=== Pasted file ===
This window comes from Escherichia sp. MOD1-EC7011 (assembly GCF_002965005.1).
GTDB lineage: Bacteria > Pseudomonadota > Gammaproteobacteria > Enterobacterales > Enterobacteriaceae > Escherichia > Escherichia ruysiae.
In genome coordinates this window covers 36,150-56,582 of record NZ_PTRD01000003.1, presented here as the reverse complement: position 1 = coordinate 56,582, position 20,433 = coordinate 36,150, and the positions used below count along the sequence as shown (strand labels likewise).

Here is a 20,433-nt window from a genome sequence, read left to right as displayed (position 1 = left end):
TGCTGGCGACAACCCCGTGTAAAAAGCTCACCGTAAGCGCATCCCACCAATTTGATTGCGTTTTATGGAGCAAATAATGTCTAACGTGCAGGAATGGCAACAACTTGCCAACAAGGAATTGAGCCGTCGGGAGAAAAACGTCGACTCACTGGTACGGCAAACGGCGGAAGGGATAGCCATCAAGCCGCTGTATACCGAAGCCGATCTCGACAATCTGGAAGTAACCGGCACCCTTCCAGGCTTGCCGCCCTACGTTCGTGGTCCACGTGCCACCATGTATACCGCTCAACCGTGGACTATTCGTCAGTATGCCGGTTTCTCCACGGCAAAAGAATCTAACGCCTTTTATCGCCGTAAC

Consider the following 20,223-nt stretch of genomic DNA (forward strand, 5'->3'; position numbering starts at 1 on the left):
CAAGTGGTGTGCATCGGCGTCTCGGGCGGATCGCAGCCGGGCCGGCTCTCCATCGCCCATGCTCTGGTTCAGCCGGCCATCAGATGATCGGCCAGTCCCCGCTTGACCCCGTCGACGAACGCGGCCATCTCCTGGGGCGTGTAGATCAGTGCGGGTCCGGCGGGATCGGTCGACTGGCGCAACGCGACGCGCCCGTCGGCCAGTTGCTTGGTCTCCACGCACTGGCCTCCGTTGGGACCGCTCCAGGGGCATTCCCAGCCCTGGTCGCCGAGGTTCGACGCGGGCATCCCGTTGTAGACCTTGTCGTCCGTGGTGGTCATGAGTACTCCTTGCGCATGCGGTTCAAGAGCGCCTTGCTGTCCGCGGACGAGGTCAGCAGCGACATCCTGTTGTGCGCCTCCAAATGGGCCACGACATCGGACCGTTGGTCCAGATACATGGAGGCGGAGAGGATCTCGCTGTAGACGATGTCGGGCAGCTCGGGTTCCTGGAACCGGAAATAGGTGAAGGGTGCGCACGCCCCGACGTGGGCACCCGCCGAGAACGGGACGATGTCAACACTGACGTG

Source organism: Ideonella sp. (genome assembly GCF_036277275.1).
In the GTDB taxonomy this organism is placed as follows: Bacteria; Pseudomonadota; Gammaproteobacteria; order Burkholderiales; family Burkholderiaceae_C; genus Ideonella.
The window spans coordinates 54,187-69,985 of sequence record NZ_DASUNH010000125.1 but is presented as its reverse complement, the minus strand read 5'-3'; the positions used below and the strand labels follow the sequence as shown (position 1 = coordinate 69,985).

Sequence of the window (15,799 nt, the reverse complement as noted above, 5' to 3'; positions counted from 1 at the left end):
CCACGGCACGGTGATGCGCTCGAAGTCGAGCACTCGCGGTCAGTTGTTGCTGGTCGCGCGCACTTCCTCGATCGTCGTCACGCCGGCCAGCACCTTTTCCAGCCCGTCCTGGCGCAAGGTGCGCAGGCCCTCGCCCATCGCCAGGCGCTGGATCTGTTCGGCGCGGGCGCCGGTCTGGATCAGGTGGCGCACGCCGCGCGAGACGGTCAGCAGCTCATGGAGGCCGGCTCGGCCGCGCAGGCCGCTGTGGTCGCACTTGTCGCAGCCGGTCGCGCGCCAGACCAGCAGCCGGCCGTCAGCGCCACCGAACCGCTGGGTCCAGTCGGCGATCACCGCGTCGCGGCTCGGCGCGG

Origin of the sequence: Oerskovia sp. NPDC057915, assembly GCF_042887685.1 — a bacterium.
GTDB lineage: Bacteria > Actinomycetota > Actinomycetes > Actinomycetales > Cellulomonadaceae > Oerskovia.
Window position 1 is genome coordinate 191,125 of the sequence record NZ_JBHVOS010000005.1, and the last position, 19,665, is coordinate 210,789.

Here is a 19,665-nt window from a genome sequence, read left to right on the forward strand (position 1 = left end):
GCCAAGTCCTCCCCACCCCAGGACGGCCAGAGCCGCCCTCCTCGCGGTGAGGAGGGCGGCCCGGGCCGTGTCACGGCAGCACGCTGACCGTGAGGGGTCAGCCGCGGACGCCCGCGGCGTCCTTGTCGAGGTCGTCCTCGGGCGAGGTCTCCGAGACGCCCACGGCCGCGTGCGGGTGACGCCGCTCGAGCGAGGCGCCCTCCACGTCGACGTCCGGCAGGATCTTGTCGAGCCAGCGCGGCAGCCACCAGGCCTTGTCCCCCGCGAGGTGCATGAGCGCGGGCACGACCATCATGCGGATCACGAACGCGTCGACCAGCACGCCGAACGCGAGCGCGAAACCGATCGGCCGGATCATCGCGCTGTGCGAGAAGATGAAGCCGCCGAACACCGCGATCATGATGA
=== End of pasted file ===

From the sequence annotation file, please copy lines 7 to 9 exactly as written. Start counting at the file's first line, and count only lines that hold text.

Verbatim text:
CAAGTGGTGTGCATCGGCGTCTCGGGCGGATCGCAGCCGGGCCGGCTCTCCATCGCCCATGCTCTGGTTCAGCCGGCCATCAGATGATCGGCCAGTCCCCGCTTGACCCCGTCGACGAACGCGGCCATCTCCTGGGGCGTGTAGATCAGTGCGGGTCCGGCGGGATCGGTCGACTGGCGCAACGCGACGCGCCCGTCGGCCAGTTGCTTGGTCTCCACGCACTGGCCTCCGTTGGGACCGCTCCAGGGGCATTCCCAGCCCTGGTCGCCGAGGTTCGACGCGGGCATCCCGTTGTAGACCTTGTCGTCCGTGGTGGTCATGAGTACTCCTTGCGCATGCGGTTCAAGAGCGCCTTGCTGTCCGCGGACGAGGTCAGCAGCGACATCCTGTTGTGCGCCTCCAAATGGGCCACGACATCGGACCGTTGGTCCAGATACATGGAGGCGGAGAGGATCTCGCTGTAGACGATGTCGGGCAGCTCGGGTTCCTGGAACCGGAAATAGGTGAAGGGTGCGCACGCCCCGACGTGGGCACCCGCCGAGAACGGGACGATGTCAACACTGACGTG

Source organism: Ideonella sp. (genome assembly GCF_036277275.1).
In the GTDB taxonomy this organism is placed as follows: Bacteria; Pseudomonadota; Gammaproteobacteria; order Burkholderiales; family Burkholderiaceae_C; genus Ideonella.